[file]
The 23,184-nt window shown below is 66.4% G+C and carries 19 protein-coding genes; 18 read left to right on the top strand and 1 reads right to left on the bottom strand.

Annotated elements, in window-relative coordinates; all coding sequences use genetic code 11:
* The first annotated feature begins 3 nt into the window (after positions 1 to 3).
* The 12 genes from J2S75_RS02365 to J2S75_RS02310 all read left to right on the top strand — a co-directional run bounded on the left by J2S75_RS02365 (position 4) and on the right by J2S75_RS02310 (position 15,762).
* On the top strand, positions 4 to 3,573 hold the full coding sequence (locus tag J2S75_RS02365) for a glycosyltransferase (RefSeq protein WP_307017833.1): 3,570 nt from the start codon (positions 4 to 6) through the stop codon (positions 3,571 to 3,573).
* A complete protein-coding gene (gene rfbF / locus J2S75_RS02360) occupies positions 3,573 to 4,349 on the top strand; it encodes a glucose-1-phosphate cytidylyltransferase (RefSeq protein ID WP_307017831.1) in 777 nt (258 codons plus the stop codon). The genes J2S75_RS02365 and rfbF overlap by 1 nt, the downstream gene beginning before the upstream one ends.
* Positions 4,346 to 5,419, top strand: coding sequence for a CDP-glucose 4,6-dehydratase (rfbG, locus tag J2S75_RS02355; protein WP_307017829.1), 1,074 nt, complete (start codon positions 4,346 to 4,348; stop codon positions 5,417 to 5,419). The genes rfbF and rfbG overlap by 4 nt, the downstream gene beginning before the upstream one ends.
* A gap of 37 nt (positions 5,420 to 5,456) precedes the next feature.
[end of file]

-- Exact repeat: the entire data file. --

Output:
The 23,184-nt window shown below is 66.4% G+C and carries 19 protein-coding genes; 18 read left to right on the top strand and 1 reads right to left on the bottom strand.

Annotated elements, in window-relative coordinates; all coding sequences use genetic code 11:
* The first annotated feature begins 3 nt into the window (after positions 1 to 3).
* The 12 genes from J2S75_RS02365 to J2S75_RS02310 all read left to right on the top strand — a co-directional run bounded on the left by J2S75_RS02365 (position 4) and on the right by J2S75_RS02310 (position 15,762).
* On the top strand, positions 4 to 3,573 hold the full coding sequence (locus tag J2S75_RS02365) for a glycosyltransferase (RefSeq protein WP_307017833.1): 3,570 nt from the start codon (positions 4 to 6) through the stop codon (positions 3,571 to 3,573).
* A complete protein-coding gene (gene rfbF / locus J2S75_RS02360) occupies positions 3,573 to 4,349 on the top strand; it encodes a glucose-1-phosphate cytidylyltransferase (RefSeq protein ID WP_307017831.1) in 777 nt (258 codons plus the stop codon). The genes J2S75_RS02365 and rfbF overlap by 1 nt, the downstream gene beginning before the upstream one ends.
* Positions 4,346 to 5,419, top strand: coding sequence for a CDP-glucose 4,6-dehydratase (rfbG, locus tag J2S75_RS02355; protein WP_307017829.1), 1,074 nt, complete (start codon positions 4,346 to 4,348; stop codon positions 5,417 to 5,419). The genes rfbF and rfbG overlap by 4 nt, the downstream gene beginning before the upstream one ends.
* A gap of 37 nt (positions 5,420 to 5,456) precedes the next feature.